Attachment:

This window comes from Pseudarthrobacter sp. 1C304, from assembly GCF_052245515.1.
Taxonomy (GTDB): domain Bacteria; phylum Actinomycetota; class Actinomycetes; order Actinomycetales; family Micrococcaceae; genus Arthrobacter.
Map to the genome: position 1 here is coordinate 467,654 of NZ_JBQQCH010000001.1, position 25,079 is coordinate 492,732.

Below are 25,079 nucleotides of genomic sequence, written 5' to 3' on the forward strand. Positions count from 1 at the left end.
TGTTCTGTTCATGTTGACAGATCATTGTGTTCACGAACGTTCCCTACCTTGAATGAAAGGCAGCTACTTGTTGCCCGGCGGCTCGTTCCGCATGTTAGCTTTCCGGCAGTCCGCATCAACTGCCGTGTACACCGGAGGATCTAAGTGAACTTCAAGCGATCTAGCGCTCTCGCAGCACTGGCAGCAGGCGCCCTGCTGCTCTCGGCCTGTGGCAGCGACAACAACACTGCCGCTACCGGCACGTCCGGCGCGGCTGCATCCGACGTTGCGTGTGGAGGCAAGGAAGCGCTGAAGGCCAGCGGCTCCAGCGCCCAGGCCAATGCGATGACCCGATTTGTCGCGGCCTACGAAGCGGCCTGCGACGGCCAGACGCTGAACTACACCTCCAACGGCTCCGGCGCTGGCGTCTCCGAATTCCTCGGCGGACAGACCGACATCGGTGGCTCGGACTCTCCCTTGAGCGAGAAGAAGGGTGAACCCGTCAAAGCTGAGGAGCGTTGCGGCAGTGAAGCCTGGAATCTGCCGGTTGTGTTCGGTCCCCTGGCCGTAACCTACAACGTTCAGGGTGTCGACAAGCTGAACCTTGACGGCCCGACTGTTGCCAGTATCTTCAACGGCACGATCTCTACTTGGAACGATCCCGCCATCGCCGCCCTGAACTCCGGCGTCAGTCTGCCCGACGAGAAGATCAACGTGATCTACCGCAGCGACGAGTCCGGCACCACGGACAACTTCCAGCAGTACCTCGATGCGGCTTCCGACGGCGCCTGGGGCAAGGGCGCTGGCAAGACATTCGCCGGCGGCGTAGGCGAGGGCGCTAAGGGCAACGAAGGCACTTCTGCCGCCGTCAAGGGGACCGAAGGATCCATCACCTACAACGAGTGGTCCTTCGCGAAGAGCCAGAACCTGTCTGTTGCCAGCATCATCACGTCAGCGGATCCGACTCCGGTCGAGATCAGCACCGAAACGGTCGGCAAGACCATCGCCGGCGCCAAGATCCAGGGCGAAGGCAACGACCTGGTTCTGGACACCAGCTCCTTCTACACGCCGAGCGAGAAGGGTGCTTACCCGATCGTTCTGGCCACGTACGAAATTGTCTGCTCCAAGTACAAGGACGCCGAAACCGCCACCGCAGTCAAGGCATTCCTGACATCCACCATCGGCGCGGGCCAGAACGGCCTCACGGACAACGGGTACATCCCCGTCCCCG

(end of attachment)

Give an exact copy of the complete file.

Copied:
This window comes from Pseudarthrobacter sp. 1C304, from assembly GCF_052245515.1.
Taxonomy (GTDB): domain Bacteria; phylum Actinomycetota; class Actinomycetes; order Actinomycetales; family Micrococcaceae; genus Arthrobacter.
Map to the genome: position 1 here is coordinate 467,654 of NZ_JBQQCH010000001.1, position 25,079 is coordinate 492,732.

Below are 25,079 nucleotides of genomic sequence, written 5' to 3' on the forward strand. Positions count from 1 at the left end.
TGTTCTGTTCATGTTGACAGATCATTGTGTTCACGAACGTTCCCTACCTTGAATGAAAGGCAGCTACTTGTTGCCCGGCGGCTCGTTCCGCATGTTAGCTTTCCGGCAGTCCGCATCAACTGCCGTGTACACCGGAGGATCTAAGTGAACTTCAAGCGATCTAGCGCTCTCGCAGCACTGGCAGCAGGCGCCCTGCTGCTCTCGGCCTGTGGCAGCGACAACAACACTGCCGCTACCGGCACGTCCGGCGCGGCTGCATCCGACGTTGCGTGTGGAGGCAAGGAAGCGCTGAAGGCCAGCGGCTCCAGCGCCCAGGCCAATGCGATGACCCGATTTGTCGCGGCCTACGAAGCGGCCTGCGACGGCCAGACGCTGAACTACACCTCCAACGGCTCCGGCGCTGGCGTCTCCGAATTCCTCGGCGGACAGACCGACATCGGTGGCTCGGACTCTCCCTTGAGCGAGAAGAAGGGTGAACCCGTCAAAGCTGAGGAGCGTTGCGGCAGTGAAGCCTGGAATCTGCCGGTTGTGTTCGGTCCCCTGGCCGTAACCTACAACGTTCAGGGTGTCGACAAGCTGAACCTTGACGGCCCGACTGTTGCCAGTATCTTCAACGGCACGATCTCTACTTGGAACGATCCCGCCATCGCCGCCCTGAACTCCGGCGTCAGTCTGCCCGACGAGAAGATCAACGTGATCTACCGCAGCGACGAGTCCGGCACCACGGACAACTTCCAGCAGTACCTCGATGCGGCTTCCGACGGCGCCTGGGGCAAGGGCGCTGGCAAGACATTCGCCGGCGGCGTAGGCGAGGGCGCTAAGGGCAACGAAGGCACTTCTGCCGCCGTCAAGGGGACCGAAGGATCCATCACCTACAACGAGTGGTCCTTCGCGAAGAGCCAGAACCTGTCTGTTGCCAGCATCATCACGTCAGCGGATCCGACTCCGGTCGAGATCAGCACCGAAACGGTCGGCAAGACCATCGCCGGCGCCAAGATCCAGGGCGAAGGCAACGACCTGGTTCTGGACACCAGCTCCTTCTACACGCCGAGCGAGAAGGGTGCTTACCCGATCGTTCTGGCCACGTACGAAATTGTCTGCTCCAAGTACAAGGACGCCGAAACCGCCACCGCAGTCAAGGCATTCCTGACATCCACCATCGGCGCGGGCCAGAACGGCCTCACGGACAACGGGTACATCCCCGTCCCCG